Do Ossuaries Claimed for St. James and St. Peter Prove a Historical Jesus?

The James Ossuary
So they asked him, “What sign then will you give that we may see it and believe you? What will you do?”  (John 6: 30) 
It was bound to happen. After I posted seventeen reasons why any evidence for a Historical Jesus should be rejected, a person who calls himself “MrEveryman” left several comments with evidence he claimed proves that at least two ossuaries (bone  boxes) carried the bones of St. James and St. Peter, thus vindicating the Gospels.

This should have come as no surprise since the only extra-Biblical statement by Josephus is highly questionable and the fact remains that we have totally nothing to support a Historical Jesus in first century Roman Palestine. For Christians (who have been running on faith and not evidence) anything that might at least offer some credibility to the Bible, especially the Gospels accounts, is critical. But the sad reality for modern Christians is that the Bible is constantly losing ground due to a lack of evidence leaving Christians mentally starved for anything tangible form “the time of Jesus”.

The James ossuary (so named due its Aramaic inscription “James son of Joseph brother of Jesus”) is still used by conservative Christians a proof that at long last, we have evidence which supports the New Testament, especially the Gospels accounts for a real Jesus. As such, both Hershel Shanks (who publishes the popular Bible tabloid Biblical Archaeology Review and Ben Witherington (Professor of New Testament at Asbury Seminary) joined together in 2003 to publish a book (having now fallen to a 2009 kindle only status) claiming to offer evidence for a Historical Jesus:  The Brother of Jesus: The Dramatic Story & Meaning of the First Archaeological Link to Jesus and His Family

This issue raised a point that needed to be addressed, especially due to the fact that two well known professors for the University of North Carolina have taken opposite stands on these ossuaries as my comment made clear under my post on the myth of Jesus:

What I find odd is that both James Tabor (UNC Charlotte) PHD University of Chicago in New Testament and Bart Ehrman (UNC Chapel Hill) PHD Princeton University in New Testament almost totally ignore each other even though James Tabor has written extensively on the Historical Jesus and his family, most recently in his major book, The Jesus Discovery: The Resurrection Tomb that Reveals the Birth of Christianity.

Accordingly, one would think that Bart Ehrman would have jumped at the chance to have used Tabor's text extensively in his 2013 book Did Jesus Exist?: The Historical Argument for Jesus of Nazareth, but Ehrman used totally nothing as going over the end notes (in both Tabor and Ehrman’s books) and the index in Tabor’s book, I noticed Ehrman doesn’t reference Tabor’s text once (or any of Tabor’s books for that matter on the "Historical Jesus"), while Tabor only gives one passing notice to Ehrman’s The New Testament: A Historical Introduction to the Early Christian Writings.

What gives? Is Ehrman ashamed of Tabor’s work or is there an academic rivalry between these two University of North Carolina scholars?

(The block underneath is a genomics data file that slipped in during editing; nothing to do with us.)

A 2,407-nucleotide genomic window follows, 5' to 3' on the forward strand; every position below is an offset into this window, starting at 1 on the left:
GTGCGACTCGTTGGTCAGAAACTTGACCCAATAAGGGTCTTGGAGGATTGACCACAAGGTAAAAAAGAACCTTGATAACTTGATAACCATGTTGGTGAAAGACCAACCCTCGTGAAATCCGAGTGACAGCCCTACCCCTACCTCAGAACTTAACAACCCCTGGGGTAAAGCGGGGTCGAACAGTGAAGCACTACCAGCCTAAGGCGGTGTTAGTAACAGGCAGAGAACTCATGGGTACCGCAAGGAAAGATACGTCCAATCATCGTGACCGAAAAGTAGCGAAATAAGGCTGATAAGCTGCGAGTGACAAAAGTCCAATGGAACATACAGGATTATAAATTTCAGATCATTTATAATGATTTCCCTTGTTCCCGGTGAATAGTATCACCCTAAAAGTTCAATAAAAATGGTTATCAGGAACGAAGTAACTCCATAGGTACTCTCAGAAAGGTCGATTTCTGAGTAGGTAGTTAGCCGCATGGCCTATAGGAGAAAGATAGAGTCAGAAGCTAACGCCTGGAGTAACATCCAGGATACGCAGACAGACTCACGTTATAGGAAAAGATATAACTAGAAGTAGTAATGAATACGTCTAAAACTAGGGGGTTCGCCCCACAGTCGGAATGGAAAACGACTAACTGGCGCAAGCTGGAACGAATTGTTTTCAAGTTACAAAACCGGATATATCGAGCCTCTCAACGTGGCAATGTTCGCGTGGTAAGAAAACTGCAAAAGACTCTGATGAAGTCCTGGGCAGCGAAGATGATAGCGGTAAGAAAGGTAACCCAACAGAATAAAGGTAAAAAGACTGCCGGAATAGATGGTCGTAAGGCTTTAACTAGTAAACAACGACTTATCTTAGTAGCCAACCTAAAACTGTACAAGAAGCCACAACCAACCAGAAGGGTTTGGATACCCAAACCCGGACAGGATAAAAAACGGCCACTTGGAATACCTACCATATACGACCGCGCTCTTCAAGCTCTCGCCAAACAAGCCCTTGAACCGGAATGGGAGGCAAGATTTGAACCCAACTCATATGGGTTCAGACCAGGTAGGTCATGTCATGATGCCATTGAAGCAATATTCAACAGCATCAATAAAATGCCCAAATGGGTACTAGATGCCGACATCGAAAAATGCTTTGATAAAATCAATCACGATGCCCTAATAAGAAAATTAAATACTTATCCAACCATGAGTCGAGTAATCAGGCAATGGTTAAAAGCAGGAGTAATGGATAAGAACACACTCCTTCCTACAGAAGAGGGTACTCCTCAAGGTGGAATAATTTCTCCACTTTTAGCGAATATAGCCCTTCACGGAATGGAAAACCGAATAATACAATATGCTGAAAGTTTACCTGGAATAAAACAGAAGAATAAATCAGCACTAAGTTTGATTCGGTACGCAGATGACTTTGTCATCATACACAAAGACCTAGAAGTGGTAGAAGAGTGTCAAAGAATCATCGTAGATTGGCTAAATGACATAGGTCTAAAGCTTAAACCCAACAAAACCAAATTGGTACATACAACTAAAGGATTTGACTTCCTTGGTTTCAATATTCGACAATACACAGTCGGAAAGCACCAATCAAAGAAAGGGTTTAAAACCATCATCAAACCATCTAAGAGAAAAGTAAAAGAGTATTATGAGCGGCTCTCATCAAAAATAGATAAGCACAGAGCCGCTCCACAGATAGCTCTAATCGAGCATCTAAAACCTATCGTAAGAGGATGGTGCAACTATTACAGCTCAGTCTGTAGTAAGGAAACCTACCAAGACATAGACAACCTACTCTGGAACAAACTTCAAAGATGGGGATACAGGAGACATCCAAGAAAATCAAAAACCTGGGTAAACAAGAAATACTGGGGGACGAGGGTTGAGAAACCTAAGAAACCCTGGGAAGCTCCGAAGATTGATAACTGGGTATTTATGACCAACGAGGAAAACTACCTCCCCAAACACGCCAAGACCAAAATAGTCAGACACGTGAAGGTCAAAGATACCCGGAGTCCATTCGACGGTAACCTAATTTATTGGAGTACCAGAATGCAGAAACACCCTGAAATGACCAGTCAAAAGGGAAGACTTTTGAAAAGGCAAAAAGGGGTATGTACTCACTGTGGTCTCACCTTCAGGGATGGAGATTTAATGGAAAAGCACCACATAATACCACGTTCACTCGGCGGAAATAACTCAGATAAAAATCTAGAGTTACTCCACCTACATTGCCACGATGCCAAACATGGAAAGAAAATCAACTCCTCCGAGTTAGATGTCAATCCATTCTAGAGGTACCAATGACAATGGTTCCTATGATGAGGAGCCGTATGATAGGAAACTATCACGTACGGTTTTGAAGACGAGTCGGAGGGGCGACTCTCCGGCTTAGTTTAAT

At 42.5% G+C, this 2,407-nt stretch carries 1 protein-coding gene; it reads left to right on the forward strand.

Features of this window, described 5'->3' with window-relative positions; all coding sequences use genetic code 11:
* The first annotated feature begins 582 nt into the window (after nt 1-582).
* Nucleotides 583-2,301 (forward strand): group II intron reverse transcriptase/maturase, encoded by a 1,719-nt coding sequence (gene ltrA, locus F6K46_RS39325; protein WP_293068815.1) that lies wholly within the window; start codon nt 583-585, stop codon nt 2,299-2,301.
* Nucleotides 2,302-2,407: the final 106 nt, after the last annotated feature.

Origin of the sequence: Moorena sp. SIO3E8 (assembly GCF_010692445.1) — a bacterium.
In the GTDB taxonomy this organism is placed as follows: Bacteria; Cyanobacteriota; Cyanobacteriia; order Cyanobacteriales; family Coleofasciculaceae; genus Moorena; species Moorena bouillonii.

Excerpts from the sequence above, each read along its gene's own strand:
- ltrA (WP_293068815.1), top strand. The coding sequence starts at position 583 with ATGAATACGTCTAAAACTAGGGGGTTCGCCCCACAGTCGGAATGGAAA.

The question of ossuray credibility well expressed by another professor at Bart Ehrman’s university (UNC at Chapel Hill), Jodi Magness:

"For archaeologists, the court decision doesn't really change anything," says University of North Carolina archaeologist Jodi Magness, author of Stone and Dung, Oil and Spit: Jewish Daily Life in the Time of Jesus. "There is no way to tell where the ossuary came from, and without that context, the ossuary is worthless."

Adds Magness: "In Biblical archaeology, there are all these things tied up with faith that people want to see evidence for, Exodus, Noah's Ark and especially, Jesus, just him, that people want physical evidence for. And that's never going to happen. Finding physical evidence for Jesus (as an individual) is just not something that archaeology can supply."

Will archaeological science ever advance enough to determine whether the inscription on the ossuary was real or not? Magness says it's not likely. "What we do know is that only the wealthy were buried in ossuaries, not people like James," who reportedly lived in communal poverty, she says."

Secondly, as a case being made for an ossuary of the Apostle Peter having been found in Jerusalem 1953,  the author of the wiki article addresses this well: Possible ossuary for Peter in Jerusalem

In 1953, two Franciscan monks discovered hundreds of 1st century ossuaries stored in a cave on the Mount of Olives near Jerusalem. The archaeologists claimed to have discovered the earliest physical evidence of a Christian community in Jerusalem, including some very familiar Biblical names. The name inscribed on one ossuary read: "Shimon Bar Yonah" - Simon, the Son of Jonah, the original Biblical name of the Disciple Peter. However, several scholars, both Protestant and Catholic, disputed that the tomb belonged to Peter, one of the reasons being that there was no inscription referring to him as "Cefa" or "Peter".

The 43 inscriptions discovered in the Dominus Flevit cemetery between May 1953 and June 1955 were published with photographs by P. B. Bagatti and J. T. Milik in 1958. The inscriptions on the ossuaries also included the names Jesus, Joseph, Judas, Mathew, Martha, Mary and Mariame - with the inscriptions of the latter two names being written in Greek.

Finally, for anyone who thinks that ossuaries carry any credibility for the Bible, then I strongly suggest you spend thirteen minutes watching a 2008 60 Minute report on these so-called authentic Bible artifacts HERE .